- Engage in random acts of kindness. Giving unexpected gifts or doing good deeds bring a great deal of pleasure to others, and gratification to the giver and doer.
- Show appreciation when other people do nice things for you. It took me a long time to learn this, but when someone pays you a compliment or does something nice for you, simply respond by saying thank you. We have a disturbing trend in our society today to say “No problem” when someone thanks us for doing something. Of course, that implies that if the good deed would have been a problem, the person would not have done it. I know that the words for “you’re welcome” in Spanish are “de nada,” which literally means “it was nothing.” But let’s start a countermovement and express meaningful appreciation when someone does us a good deed. And that can be started by saying you’re welcome.
- Record the recollections of your elders. To my gratification, I tape recorded both of my parents as they told me about the experiences of their lives, sang some childhood songs, and recited some of their favorite jokes and poems. Once they are gone, your ancestors will take their recollections with them, unless you take the initiative to record them. And record your own as well.
- Broaden yourself by traveling and reading. Like nothing else you can do, this will expose your to other places and life styles. In addition, ask people who have traveled a fair amount the question “Where is the most fascinating place you have ever been?” Then note the answers, and even make attempts to go those places. (In case you are wondering, the most popular answer when I have asked that question is to see the big animals in Africa.) And in reading, we can live anyone’s life in history, non-fiction or fiction. For example, it took me reading about 20 pages into the book “Watership Down” to realize that the subjects of the story were rabbits. What a broadening experience it is to see the world from other perspectives.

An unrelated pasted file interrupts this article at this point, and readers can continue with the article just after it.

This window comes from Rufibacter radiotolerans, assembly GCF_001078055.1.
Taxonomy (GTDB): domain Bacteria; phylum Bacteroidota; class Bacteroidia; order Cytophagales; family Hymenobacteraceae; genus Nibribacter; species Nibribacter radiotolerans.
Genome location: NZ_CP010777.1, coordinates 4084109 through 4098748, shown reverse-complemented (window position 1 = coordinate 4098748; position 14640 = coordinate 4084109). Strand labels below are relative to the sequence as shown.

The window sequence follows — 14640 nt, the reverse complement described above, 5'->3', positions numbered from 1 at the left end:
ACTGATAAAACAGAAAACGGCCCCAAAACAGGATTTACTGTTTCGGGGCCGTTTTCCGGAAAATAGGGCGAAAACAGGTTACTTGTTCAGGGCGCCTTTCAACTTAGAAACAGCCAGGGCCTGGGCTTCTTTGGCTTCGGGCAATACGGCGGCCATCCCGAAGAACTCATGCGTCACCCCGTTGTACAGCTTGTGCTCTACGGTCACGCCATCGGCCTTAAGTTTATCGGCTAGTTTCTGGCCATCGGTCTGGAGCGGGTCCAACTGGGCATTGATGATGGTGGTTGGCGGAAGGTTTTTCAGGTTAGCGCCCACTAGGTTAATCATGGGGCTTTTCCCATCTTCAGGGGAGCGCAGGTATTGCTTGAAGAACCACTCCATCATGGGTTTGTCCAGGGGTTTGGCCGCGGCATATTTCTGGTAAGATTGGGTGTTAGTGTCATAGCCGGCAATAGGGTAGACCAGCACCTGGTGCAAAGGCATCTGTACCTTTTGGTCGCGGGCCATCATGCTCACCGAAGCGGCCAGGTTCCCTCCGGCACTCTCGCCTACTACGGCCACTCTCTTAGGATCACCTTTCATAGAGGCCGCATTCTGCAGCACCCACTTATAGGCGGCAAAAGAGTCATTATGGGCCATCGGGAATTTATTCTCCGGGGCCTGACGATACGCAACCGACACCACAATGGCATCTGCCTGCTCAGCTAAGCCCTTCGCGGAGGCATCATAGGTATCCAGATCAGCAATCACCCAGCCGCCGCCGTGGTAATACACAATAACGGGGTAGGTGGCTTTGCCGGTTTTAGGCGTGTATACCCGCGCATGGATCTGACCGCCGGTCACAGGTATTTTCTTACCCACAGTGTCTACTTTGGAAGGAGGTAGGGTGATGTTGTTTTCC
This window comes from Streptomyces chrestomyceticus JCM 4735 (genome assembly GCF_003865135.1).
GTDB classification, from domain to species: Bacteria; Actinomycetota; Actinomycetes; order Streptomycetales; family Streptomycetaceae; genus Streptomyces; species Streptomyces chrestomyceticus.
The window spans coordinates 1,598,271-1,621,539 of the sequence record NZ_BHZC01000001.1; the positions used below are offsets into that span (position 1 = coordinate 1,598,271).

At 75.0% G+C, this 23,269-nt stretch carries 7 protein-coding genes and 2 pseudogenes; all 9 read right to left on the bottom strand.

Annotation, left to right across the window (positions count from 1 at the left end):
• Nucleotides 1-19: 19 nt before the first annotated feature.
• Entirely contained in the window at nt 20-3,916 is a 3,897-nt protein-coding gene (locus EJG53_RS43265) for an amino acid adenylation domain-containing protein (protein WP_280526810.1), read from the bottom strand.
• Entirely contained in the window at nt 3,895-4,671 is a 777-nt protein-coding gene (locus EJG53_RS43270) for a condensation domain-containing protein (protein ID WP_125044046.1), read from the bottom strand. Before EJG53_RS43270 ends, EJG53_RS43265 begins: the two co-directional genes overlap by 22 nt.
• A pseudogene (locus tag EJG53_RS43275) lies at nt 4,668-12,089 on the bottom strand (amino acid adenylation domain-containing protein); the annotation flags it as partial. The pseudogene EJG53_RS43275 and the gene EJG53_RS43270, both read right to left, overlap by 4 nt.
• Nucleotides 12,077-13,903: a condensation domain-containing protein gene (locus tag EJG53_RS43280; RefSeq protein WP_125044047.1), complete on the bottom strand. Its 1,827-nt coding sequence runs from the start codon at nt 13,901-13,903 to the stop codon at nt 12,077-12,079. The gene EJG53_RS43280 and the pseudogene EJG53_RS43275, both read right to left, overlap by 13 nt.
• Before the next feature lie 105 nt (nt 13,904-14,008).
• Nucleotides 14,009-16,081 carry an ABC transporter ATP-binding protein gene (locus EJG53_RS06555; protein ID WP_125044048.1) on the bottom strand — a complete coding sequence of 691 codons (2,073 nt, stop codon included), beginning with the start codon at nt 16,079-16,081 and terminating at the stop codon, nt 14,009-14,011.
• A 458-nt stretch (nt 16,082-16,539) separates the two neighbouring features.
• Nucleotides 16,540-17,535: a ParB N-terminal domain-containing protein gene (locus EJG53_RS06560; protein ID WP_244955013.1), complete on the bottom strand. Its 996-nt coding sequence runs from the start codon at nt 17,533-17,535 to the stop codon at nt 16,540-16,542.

- Make the System Work. No matter what our station in life, all of us have an opportunity to make the system work. For example, it is not the job of criminal defense attorneys to prove their clients are innocent, or even not guilty. Instead it is their job to make the system work by requiring the prosecutors to present competent evidence to prove the defendants’ guilt beyond a reasonable doubt to twelve jurors. If the defense attorneys do this, they are making the system work. All of us in various ways are in the same position. And taking this responsibility seriously will bring you a great deal of gratification in knowing that you are doing your part as a citizen to make the greatest country in the world even a little bit better.
So those are my thoughts about how we can live our lives to the fullest by obtaining gratification. What do you think? Life is short, so we should do our best to live our lives while we have them.
James P. Gray is a retired judge of the Orange County Superior Court, works as a private mediator for ADR Services, Inc., is the author of “A Voter’s Handbook: Effective Solutions to America’s Problems (The Forum Press, 2010), and can be contacted at JimPGray@sbcglobal.net or through his website at www.JudgeJimGray.com